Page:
Golden Edge by Ed Golden | Toby Turrell is a rarity, sort of like a Major League pitcher who throws a complete game. Turrell makes his living at the race track, not by betting, but by advising others what to play.
As proprietor of Winners Card, the best tip sheet sold at tracks such as the Fair Grounds, Keeneland and Churchill Downs, in addition to those in California, Turrell has earned a reputation for being forthright. By my personal observation if not by actual fact, through the years his "Yellow Sheet" has shown greater profit than his competitors, each of whom (in the Golden State, at least) is licensed by the California Horse Racing Board.
There is unregulated competition, if you will, from Internet sites, where itís every man for himself. "As everyone knows, and itís not just for horse racing, there are no holds barred on the Internet," Turrell said.
He leaves his house every day at 5 a.m. sharp to begin clocking horses. His day ends when he has thoroughly scrutinized tapes of previously run races. "I do a very detailed trip analysis from tape and take no short cuts," Turrell said.
"I take time out for two meals, not three; I take a couple hours out of the day for my kids (Allison, 16; Caitlyn, 13, and Tanner, five), and the rest is no TV, no vacations, all horse racing. Iíve gone after each customer one at a time and tried to earn their trust and respect, and I look forward to having another unique edge once Santa Anita reopens."
When Santa Anitaís Pro-Ride surface is installed prior to the Breedersí Cup World Championships at Oak Tree on Oct. 24 and 25, Turrellís challenge will be all the more daunting, since Pro-Ride will be the third different synthetic surface on Southern Californiaís major thoroughbred tracks. Hollywood Park has Cushion Track, while Del Mar runs on Polytrack.
"Once Santa Anita reopens for training, everyone will be in the same boat," said the 43-year-old Turrell, a native of Southern California whose father, Terry, also is a proficient handicapper. He will be clocking horses at Los Alamitos for Winners Card. In addition, Toby has just launched a national website, horseplayerpro.com.
"I donít think anyone knows what Santa Anita will be like compared to what it was before (when its original Cushion Track, victimized by major drainage issues, was treated with a portion of Pro Ride to alleviate the problem," Toby continued.
"Thereís a possibility that all three tracks will be radically different. Thatís already been proven through the first week at Del Mar, where the Polytrack is very similar to what it was last year, even though the times are a little faster."
Safety of horse and rider, which spurred a mandate from the CHRB that California thoroughbred tracks with meets four weeks or longer install synthetic surfaces by the end of 2007, has improved, according to state-maintained statistics. Turrell, who has been providing Winners Card for two decades, concurs.
"I would say in general that the tracks have been safer, and I would lean on the fact that Santa Anita had the door open to return to a traditional dirt track before deciding on Pro Ride," he said. "But the majority of horsemen voted not to go back to dirt. That shocked me, to be honest with you, and I think it shocked a lot of people.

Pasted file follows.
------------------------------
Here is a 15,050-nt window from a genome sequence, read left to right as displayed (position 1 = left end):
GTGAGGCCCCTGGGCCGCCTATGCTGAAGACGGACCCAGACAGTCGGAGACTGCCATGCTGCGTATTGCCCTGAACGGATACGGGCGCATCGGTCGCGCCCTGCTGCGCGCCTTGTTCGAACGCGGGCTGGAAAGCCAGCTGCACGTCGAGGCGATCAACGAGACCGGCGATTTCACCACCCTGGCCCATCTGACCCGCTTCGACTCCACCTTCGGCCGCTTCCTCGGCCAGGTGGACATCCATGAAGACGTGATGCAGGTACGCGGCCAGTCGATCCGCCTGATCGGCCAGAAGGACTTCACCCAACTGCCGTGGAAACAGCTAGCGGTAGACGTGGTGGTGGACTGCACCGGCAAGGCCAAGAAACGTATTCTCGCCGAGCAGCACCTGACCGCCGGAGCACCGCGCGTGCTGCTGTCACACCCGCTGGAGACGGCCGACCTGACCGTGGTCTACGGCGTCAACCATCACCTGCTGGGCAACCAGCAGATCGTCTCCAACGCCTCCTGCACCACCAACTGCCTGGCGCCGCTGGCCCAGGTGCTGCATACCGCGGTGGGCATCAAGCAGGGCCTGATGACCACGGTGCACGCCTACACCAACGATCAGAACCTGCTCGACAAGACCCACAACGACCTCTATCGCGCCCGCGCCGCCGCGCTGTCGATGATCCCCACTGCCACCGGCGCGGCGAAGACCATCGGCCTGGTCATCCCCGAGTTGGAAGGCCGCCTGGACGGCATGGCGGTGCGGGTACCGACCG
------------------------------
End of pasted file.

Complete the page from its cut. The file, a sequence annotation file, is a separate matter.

"But when a race like the San Diego Handicap, which might have had six or seven horses on a dirt track, attracts a full 10-horse field on Polytrack, that speaks volumes for synthetic surfaces.
"Getting back to Pro Ride, I donít think anyone truly knows how it will play. It will be an observational challenge on a day to day basis and I look forward to being out there the first day the track opens."
Passion for the sport drives Turrell as much, if not more so, than the opportunity to keep the wolf away from the door. "Absolutely," Turrell said when asked if at $3 a pop, his tip sheet shows a profit. "Itís a very lucrative business."
Nice guy that he is, Toby did offer bettors this free sample: "Rule of thumb is always try to demand value, with the age-old 5-1 (odds) or better, and lean more towards exactas as far as exotic bets go."
Favorites were winning a less than a 20 percent rate at Del Mar through Saturday.
ē Despite 13 sports pages in Sundayís Los Angeles Times, there wasnít one word on horse racing, including a three-day Pick Six carryover of more than $1.5 million. The financially troubled publication did find space for the Boston Bruins buying out the final year of Glen Murrayís contract, and goaltender Mickey Jarboe making 19 saves to lead the Riptide to a 13-9 victory over the Philadelphia Barrage in a Major League Lacrosse match.
Sunday was the last day the Times published its Opinion and Book Review and Real Estate sections. As far as Iím concerned, it could also do away with the Calendar section, because I never heard of the people they write about.
ē Maybe Barack Obama didnít visit our troops because he didnít have enough gum for all of them. Did I mention he smokes?
ē One thing you can say about brainy Bo Derek being appointed to the California Horse Racing Board: Sheís not just another pretty face.